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Previews: One Piece Odyssey Feels Like the Start of Something Good

One Piece Odyssey

Announced in 2022, One Piece Odyssey is a new spin on the beloved manga anime, opting for JRPG and pseudo-open world elements. I had the opportunity to try the game at a preview event, which gave me more than a few hours to sink my teeth into the game. While nothing about it felt revolutionary during that handful of hours, what I played made me interested in the full release. It could potentially lay the foundation for other One Piece RPGs moving forward.

The game features an entirely new story set in the One Piece universe by series creator Eiichiro Oda. Luffy and crew get transported to a mysterious new island through an interdimensional portal, which promptly sees them stranded in this strange new place. I quickly acquired the crew I would be using throughout the preview, which was a fairly large amount of characters. This consisted of Luffy, Nami, Zoro, Usopp, Chopper, Nico Robin, and Sanji, though Franky also joined my party for a brief period of time. The preview was full of exposition, setting the stage for narrative events that would unfold within just an hour of gameplay.

One Piece Odyssey

This included an introduction to characters unique to One Piece Odyssey, like Lim, that wouldn’t be out of place in the manga. However, outside of this introduction, the preview didn’t allow me to get to know them in any greater capacity. Their story importance was paramount, as one such character serves as a deus ex machina of sorts that relieves Luffy and crew of their powers, so to speak. After the crew loses most of their abilities, I was introduced to the various systems that revolve around mysterious cubes that I would need to collect in order to regain my power. This included allocation of cubes to power up skills. (These could be refunded at any time, so it let me experiment and play around with certain builds.) It also afforded a peek at a Tetris-like accessory system. Everything is distributed and based around cubes, which includes equipment that you can arrange in a set square area to equip as many as possible.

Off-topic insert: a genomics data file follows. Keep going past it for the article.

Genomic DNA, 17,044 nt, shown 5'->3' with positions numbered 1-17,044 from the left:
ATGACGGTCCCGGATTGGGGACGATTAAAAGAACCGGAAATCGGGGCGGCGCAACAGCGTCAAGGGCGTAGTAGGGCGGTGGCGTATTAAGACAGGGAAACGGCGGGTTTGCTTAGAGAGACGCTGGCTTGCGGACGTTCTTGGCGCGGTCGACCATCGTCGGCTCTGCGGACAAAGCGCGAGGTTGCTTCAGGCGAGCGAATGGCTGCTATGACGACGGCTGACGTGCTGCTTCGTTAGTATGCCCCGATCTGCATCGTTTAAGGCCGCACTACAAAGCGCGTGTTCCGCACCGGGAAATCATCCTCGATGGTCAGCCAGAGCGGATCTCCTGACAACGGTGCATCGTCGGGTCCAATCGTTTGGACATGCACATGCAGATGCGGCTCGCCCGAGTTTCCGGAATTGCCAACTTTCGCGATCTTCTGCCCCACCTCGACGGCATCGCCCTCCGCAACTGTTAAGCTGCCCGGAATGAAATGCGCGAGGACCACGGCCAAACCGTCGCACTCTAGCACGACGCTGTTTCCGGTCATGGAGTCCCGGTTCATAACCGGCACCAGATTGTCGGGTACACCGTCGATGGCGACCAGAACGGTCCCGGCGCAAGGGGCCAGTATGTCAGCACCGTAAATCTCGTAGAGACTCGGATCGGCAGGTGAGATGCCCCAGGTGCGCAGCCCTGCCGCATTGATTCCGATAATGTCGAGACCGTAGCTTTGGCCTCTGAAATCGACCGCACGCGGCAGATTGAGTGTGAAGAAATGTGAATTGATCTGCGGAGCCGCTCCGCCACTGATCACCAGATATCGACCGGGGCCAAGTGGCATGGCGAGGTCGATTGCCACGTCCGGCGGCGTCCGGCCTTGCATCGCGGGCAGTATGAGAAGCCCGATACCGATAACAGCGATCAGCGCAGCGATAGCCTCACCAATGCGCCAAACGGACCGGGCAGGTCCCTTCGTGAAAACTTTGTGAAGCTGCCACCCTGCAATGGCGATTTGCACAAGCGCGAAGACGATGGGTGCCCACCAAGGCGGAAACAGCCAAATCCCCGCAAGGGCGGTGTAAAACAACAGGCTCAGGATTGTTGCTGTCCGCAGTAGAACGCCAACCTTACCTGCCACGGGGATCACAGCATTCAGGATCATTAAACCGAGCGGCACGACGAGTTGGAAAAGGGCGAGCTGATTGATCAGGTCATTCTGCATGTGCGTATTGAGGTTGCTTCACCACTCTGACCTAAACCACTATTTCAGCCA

Combat is turn-based, but character types are important when tackling enemies. One Piece Odyssey functions on a color-based system that designates what “type” each character is. For example, Zoro is a “Green” character, which gives him an advantage over “Red” types. Nami and Usopp are “Orange” type characters, making them formidable against “Greens.” It’s a rock-paper-scissors kind of ordeal, or something you’d see in something like Fate/Grand Order. But where it differentiates itself is the ability to swap between party members on the fly to reposition your characters or move them up in turns to take advantage of their inherent type advantages.

For example, when attacking a “Red” type enemy that would initially be delegated to Luffy (who is also a “Red” type). You can go into your menu and swap him out for Zoro or Nico Robin to deal more damage or to kill the enemy outright, since your characters are fairly strong. Making use of these type advantages made most battles trivial during the preview. That said, this level of strategic play did come in handy during longer encounters, during which I was swapping characters out and repositioning them to make the most out of their location on the battlefield to avoid damage or soak it up depending on their type.

For my preview I played on the PlayStation 5. The game looked great, with cel shading making it feel all the more immersive with regard to the environments and monsters. One Piece characters still have their grossly over-exaggerated expressions in cutscenes, which helped carry over the tone of the manga into this game. Even when characters were executing flashier attacks or if I was in areas with a large amount of NPCs, the game didn’t seem to buckle under the weight of it all. I was able to explore the shores of the beach the crew washed up on and the desert city of Alabasta. Both looked great.

From what I experienced of One Piece Odyssey, it could prove to be an interesting RPG and an enticing new adventure for long-time fans of the series. Despite its fairly simple combat system, due to its use of positioning and character types, it could potentially allow for some interesting strategic play. That said, One Piece Odyssey feels like it could be the start of a slew of other RPGs of a similar vein for the series.

One Piece Odyssey will come to the PS4, PS5, Xbox Series X, and PC on January 13, 2023.

Kazuma Hashimoto
Translator and streamer, Kazuma spends his time playing a variety of games ranging from farming simulators to classic CRPGs. In his spare time he speedruns games from the Resident Evil series, and raids in Final Fantasy XIV. He also works in PR for UberStrategist.